By Ashley Kaplan
As the number of women accusing San Diego Mayor Bob Filner of sexual harassment reaches the double digits, public interest surrounding the case is at an all-time high, as well.
In the wake of the accusations – and despite intense pressure to resign – Filner refuses to step down. Instead, Filner is undergoing two weeks of intensive behavioral therapy (that was completed early) for what he admits was “disrespectful conduct.”
Because of his time in therapy, a judge has postponed the embattled San Diego mayor’s deposition. A new date has not been set, but the judge ordered both legal sides (Filner and the former communications director who filed the suit) to appear at a hearing on September 16.
In the meantime, we’re left with some pretty hefty questions concerning this high-profile sexual harassment lawsuit. While most of the scrutiny surrounding this case concerns the mayor’s inappropriate actions and attitudes toward women, I’m just as troubled about the compliance issues attached to the case.
1. Why was there a lapse in state-required sexual harassment training?
Under California law, San Diego is required to provide sexual harassment training to all management-level employees within six months of being hired. In addition, California employers with 50 or more employees must provide supervisors with at least two hours of mandatory sexual harassment sensitivity and prevention training every two years.
The mayor’s attorney Harvey Berger indicated in a letter to San Diego City Attorney Jan Goldsmith that the training was scheduled, but the trainer canceled and did not reschedule. In the letter, Berger argued that the city should pick up Filner’s legal fees because it failed to provide sexual harassment training.
The San Diego City Council denied Berger’s request for funds, and it has since been confirmed by a former top city official that the mayor’s office (not the city trainer) canceled multiple new employee training sessions (which included harassment training) at the beginning of his term.
The importance of formal workplace harassment training cannot be overstated here. With all the training options available today, meeting the mandatory requirements is not difficult, nor is it expensive.
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Furthermore, this case illustrates the need to provide management oversight and enforcement of training requirements at multiple levels, to guard against situations where the manager responsible for providing training just happens to be the perpetrator.
2. Why would a 10-term U.S. congressman behave so badly?
In the same letter to City Attorney Jan Goldsmith, Berger suggested that while an adult male should not need sexual harassment training, “Filner may not be facing a lawsuit today if he had undergone the classes.” He goes on to say:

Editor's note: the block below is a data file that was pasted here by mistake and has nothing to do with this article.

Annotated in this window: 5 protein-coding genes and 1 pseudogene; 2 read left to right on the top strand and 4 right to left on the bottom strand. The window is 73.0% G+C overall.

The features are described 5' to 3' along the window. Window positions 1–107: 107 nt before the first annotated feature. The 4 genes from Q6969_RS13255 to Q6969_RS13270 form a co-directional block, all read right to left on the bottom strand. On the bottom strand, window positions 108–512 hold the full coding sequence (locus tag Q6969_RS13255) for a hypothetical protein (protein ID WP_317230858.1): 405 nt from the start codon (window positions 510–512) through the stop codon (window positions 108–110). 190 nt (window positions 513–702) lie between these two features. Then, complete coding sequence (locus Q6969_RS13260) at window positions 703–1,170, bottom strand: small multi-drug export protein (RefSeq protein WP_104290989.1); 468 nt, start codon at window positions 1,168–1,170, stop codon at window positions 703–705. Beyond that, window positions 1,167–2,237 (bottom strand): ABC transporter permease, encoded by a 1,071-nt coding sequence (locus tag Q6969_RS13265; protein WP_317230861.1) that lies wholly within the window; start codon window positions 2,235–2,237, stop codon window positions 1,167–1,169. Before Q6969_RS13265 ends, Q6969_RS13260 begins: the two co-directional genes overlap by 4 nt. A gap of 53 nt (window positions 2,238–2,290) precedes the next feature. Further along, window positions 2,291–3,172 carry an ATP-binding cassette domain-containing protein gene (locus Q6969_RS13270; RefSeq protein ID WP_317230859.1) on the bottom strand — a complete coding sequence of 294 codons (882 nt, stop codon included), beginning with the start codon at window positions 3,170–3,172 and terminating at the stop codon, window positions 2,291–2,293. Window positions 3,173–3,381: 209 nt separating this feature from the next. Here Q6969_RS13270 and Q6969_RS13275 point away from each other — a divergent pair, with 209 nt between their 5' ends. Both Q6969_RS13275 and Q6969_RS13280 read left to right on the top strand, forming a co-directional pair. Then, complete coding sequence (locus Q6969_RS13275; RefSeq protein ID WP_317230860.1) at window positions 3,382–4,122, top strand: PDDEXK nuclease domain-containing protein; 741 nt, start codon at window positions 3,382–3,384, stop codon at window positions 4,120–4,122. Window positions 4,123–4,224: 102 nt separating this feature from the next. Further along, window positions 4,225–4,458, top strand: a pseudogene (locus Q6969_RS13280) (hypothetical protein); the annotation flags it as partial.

This is not an excuse for any inappropriate behavior which may have occurred, but having conducted sexual harassment training many times over the years, I have learned that many — if not most — people do not know what is and what is not illegal sexual harassment under California law.”
While I recognize the challenges in distinguishing unlawful actions in sexual harassment cases, to discount the alleged behavior because “people do not know what is and what is not legal” is quite a stretch. The reality is, sexual predators exist in this world, and therefore, in many workplaces. Two-hour training videos do not cure inherent degeneracy.
Questions about the state of the work environment
Rather than ponder how an individual could do such a thing, perhaps the more meaningful question to ask is, “What kind of work environment must exist to enable this kind of behavior over an extended period of time?”
In most work settings, a sense of decency and professional respect prevents the kind of behavior Filner is accused of, including groping women, forcibly kissing them and making suggestive comments. The fact that more than a dozen women have now stepped forward to claim harassment speaks as much about the general state of the work environment as it does the individual who allegedly committed the offenses.
In the end, it is in every employer’s best interest to take whatever preventive measures are necessary to protect employees from unwanted advances and general harassment. At the very least, these should include instituting clear policies and consequences, conducting ongoing training, providing multiple reporting options, and taking swift and appropriate action when a complaint is filed.